Government representatives, community leaders and members from the different sites selected for the BRANTV Project have successfully completed training on the Free, Prior and Informed Consent (FPIC) process. The training took place in Port Vila on Tuesday 6 August and in Luganville town on Friday 9 August 2019. The training brought together  participants from  different government sectors from the national, provincial governments and rural communities throughout Vanuatu.

The aim was to inform stakeholders, project partners and members of host communities to project sites of their rights, roles and responsibilities in a project development. This is to ensure all safeguards requirements under the UN Development Program’s (UNDP) Social and Environmental Standards (SES) and relevant national laws are adhered towards a sustainable development of any project including BRANTV Project in Vanuatu.

As part of the BRANTV Project’s Safeguards requirements, it is the responsibility of the Project to train its stakeholders about FPIC and how this can help communities have a say about how project activities during construction and implementation phases may impact their land, livelihood and environment. The methodology used included theory presentations, exercises, group activities and evaluations.

A community representative from one of the Solar PV system sites in Malo in Sanma Province expressed his appreciation after the training saying it  had provided him with a new knowledge on what his rights are in a project development. He also stressed that it is a first training he came across where  a project actually assisted him with the right direction to seek advises and how to work alongside the  project developer during the implementation phase to ease potential environmental and social risks. Another participant from the government sector said he now understands how to conduct a proper consultation with affected communities as he now also know their rights as indigenous people. He said that knowing what FPIC stands for really helped him strengthen his capacity in working with the different communities they are working with.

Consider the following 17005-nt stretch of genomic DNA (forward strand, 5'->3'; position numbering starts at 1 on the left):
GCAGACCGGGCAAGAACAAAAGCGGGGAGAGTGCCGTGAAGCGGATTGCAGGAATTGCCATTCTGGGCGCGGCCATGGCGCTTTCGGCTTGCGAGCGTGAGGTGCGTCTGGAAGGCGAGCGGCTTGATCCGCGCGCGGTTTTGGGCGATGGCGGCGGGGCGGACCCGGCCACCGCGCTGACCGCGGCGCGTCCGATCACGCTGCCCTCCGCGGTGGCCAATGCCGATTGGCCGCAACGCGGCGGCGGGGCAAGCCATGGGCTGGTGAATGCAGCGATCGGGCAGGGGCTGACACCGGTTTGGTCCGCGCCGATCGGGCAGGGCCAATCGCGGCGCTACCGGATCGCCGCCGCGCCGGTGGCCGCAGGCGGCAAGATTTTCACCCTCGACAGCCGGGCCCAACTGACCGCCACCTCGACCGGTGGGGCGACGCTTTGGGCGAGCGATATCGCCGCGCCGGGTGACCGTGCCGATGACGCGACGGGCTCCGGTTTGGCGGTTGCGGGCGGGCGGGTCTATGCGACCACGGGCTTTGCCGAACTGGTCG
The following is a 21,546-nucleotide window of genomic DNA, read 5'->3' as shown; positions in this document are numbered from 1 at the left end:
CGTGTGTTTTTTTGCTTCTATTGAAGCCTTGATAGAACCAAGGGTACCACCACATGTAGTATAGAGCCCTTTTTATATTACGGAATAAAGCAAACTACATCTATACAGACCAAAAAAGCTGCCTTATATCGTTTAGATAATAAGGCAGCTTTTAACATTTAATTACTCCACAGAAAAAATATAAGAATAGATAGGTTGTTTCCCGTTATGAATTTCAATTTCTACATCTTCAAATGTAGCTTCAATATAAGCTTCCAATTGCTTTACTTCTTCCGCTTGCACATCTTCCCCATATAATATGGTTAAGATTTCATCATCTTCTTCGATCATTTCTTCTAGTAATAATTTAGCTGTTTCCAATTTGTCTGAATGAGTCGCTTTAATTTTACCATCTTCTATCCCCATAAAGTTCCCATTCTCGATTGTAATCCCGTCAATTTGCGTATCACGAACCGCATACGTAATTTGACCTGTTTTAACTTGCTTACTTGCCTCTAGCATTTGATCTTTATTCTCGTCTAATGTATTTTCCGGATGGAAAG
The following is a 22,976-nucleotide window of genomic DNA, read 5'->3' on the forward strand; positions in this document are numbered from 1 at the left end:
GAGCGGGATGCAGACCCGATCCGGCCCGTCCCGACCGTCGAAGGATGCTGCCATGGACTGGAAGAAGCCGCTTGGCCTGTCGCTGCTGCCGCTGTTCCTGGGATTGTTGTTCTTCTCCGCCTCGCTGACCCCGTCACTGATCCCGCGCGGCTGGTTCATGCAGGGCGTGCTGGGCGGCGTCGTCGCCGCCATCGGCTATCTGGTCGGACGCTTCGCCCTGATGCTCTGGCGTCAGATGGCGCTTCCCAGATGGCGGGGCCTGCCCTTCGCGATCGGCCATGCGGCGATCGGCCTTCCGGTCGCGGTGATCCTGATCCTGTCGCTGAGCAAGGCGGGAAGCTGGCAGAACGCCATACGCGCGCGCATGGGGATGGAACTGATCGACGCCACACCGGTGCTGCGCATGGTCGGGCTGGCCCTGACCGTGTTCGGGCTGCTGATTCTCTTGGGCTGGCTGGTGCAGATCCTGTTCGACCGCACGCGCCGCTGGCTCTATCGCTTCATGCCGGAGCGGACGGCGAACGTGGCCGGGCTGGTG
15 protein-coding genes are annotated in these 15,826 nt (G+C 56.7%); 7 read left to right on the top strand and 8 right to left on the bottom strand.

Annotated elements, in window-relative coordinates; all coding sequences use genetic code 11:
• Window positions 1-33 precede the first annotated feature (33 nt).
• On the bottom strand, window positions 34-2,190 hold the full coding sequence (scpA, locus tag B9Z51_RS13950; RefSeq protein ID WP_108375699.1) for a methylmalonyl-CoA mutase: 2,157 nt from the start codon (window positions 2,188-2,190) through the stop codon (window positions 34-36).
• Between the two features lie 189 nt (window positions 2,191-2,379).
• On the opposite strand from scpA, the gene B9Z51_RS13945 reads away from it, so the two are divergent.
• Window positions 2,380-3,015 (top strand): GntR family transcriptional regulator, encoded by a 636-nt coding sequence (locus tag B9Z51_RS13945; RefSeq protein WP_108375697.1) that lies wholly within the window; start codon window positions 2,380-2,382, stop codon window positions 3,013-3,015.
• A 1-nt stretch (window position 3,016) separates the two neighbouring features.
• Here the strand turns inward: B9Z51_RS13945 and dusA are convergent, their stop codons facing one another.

The Director of Energy Mr Antony Garae expressed his words of acknowledgment during his opening remarks, saying this is a first training of its kind which he strongly believes will help all parties involved to understand their roles towards the current BRANTV project implementation and any future community project implementation to achieve a successful and sustainable outcome.  

FPIC process is  derived from the United Nations Declaration on the Rights of Indigenous Peoples (UNDRIP) Article 32 (2) which states that project developers shall consult and cooperate in good faith with the IP concerns seeking their consent and approval prior to any development. The FPIC process assists projects such as the BRANTV Project in Vanuatu to abide by the Social and Environmental Standards (SES) of the UNDP to meeting standard 6 of SES on Indigenous peoples safeguards and principles.  

FPIC is about indigenous communities having a specific right that others should respect. It is a collective right which means communities as a whole, has the right to give or deny their Free, Prior and Informed Consent (FPIC).